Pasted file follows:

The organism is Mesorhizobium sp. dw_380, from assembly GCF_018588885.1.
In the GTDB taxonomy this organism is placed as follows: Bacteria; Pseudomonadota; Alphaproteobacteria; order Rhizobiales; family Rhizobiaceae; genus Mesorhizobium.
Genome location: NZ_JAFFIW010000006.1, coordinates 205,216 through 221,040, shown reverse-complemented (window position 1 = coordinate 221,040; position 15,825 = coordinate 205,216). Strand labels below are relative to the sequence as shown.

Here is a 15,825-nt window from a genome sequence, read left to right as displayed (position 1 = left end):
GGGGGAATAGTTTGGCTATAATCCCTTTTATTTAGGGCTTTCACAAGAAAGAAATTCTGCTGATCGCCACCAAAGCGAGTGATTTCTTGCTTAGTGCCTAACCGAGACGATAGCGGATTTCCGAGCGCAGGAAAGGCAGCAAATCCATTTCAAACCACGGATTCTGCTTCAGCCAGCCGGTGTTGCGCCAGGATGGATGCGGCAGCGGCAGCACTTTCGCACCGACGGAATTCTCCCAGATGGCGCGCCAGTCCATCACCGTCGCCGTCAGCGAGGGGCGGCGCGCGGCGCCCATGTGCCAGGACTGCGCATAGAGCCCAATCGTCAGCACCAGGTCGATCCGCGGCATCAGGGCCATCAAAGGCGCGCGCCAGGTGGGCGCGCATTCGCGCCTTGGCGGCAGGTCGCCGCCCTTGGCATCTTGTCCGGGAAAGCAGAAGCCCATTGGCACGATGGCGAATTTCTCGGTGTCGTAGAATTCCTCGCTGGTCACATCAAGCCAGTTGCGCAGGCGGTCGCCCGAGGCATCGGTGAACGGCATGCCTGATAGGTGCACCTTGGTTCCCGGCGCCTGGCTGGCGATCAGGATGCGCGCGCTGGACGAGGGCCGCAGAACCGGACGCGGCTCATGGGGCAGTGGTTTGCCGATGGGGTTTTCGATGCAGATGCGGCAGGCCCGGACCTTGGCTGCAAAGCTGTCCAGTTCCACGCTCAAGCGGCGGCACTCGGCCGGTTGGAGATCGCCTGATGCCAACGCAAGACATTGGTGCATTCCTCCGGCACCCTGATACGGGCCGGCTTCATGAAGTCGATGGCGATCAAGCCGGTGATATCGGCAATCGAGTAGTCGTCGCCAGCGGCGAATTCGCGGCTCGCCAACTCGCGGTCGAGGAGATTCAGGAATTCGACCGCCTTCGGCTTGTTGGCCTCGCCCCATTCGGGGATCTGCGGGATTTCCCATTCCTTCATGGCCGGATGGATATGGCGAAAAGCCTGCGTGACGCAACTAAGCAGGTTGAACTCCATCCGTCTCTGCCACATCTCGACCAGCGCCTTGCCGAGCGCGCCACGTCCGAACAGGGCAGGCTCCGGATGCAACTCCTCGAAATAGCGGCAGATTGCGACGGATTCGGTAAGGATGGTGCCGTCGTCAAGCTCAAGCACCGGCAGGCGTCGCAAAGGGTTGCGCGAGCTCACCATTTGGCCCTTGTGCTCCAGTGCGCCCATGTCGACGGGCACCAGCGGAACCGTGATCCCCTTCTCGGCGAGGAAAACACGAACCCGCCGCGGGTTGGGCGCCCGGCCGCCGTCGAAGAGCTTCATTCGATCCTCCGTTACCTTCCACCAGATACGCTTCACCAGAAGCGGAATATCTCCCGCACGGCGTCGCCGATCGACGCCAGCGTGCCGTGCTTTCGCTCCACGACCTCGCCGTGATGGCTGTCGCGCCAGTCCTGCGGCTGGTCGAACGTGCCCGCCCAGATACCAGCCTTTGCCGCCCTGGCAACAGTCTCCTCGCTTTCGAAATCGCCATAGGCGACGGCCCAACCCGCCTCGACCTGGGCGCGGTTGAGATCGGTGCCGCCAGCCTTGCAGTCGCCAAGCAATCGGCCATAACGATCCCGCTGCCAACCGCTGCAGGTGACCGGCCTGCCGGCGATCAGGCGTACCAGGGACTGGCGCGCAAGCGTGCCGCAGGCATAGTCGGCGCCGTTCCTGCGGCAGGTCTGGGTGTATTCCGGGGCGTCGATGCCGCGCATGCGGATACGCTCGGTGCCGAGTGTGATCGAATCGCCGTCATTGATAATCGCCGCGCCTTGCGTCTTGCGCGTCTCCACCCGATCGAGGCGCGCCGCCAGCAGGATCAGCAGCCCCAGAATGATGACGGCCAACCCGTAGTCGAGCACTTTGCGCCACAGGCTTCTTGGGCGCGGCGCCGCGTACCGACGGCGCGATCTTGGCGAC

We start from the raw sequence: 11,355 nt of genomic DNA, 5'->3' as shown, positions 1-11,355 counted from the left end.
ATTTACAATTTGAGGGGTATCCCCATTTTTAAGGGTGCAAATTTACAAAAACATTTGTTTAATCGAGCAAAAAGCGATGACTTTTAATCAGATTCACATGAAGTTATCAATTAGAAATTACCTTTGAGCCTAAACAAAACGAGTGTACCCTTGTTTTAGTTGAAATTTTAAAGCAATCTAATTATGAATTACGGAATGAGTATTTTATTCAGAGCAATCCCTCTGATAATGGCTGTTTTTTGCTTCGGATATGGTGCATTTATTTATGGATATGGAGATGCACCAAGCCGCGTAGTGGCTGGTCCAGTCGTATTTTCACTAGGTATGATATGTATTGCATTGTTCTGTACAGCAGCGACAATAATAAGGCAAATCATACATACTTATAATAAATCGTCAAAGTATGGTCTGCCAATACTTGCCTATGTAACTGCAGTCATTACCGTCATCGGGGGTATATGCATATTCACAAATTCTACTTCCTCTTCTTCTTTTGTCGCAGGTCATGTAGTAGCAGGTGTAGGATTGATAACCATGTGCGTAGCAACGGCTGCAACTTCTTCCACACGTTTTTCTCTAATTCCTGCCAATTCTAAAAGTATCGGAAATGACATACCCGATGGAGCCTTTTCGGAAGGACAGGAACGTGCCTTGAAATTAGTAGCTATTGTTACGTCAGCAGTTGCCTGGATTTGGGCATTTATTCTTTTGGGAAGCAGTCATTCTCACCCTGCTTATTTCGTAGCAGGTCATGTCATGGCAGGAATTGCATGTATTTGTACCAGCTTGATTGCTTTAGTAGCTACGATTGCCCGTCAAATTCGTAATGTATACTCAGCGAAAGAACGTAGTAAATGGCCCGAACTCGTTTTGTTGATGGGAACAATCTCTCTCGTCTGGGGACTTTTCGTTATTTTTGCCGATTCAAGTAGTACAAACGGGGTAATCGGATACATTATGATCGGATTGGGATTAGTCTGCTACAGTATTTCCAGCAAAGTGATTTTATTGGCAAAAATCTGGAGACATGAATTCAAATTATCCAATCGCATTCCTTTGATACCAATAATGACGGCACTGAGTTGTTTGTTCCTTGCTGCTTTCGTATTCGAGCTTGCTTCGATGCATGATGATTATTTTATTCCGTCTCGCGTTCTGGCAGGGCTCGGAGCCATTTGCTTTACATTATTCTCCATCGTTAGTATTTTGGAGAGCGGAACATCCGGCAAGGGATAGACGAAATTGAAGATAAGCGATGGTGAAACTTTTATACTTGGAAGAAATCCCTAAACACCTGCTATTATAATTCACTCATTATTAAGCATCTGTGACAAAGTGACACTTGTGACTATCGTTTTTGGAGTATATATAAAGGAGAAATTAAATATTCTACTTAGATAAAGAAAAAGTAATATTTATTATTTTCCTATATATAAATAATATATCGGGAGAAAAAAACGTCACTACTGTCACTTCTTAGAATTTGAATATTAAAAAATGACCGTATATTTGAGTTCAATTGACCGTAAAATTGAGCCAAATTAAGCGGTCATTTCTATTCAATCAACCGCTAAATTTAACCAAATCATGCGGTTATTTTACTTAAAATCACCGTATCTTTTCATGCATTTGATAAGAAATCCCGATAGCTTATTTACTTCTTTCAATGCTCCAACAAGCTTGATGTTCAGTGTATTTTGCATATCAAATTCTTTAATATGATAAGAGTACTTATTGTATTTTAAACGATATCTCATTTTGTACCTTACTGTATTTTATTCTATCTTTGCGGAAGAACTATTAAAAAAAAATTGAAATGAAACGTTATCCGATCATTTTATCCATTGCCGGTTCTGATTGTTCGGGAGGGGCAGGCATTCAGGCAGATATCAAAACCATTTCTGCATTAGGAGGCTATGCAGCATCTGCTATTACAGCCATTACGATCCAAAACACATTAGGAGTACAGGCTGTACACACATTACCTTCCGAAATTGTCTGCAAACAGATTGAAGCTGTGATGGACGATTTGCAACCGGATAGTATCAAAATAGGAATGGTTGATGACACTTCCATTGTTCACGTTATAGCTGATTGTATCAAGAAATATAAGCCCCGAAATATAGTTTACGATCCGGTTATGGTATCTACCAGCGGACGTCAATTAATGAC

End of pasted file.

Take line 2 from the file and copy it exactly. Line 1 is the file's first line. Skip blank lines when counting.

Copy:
In the GTDB taxonomy this organism is placed as follows: Bacteria; Pseudomonadota; Alphaproteobacteria; order Rhizobiales; family Rhizobiaceae; genus Mesorhizobium.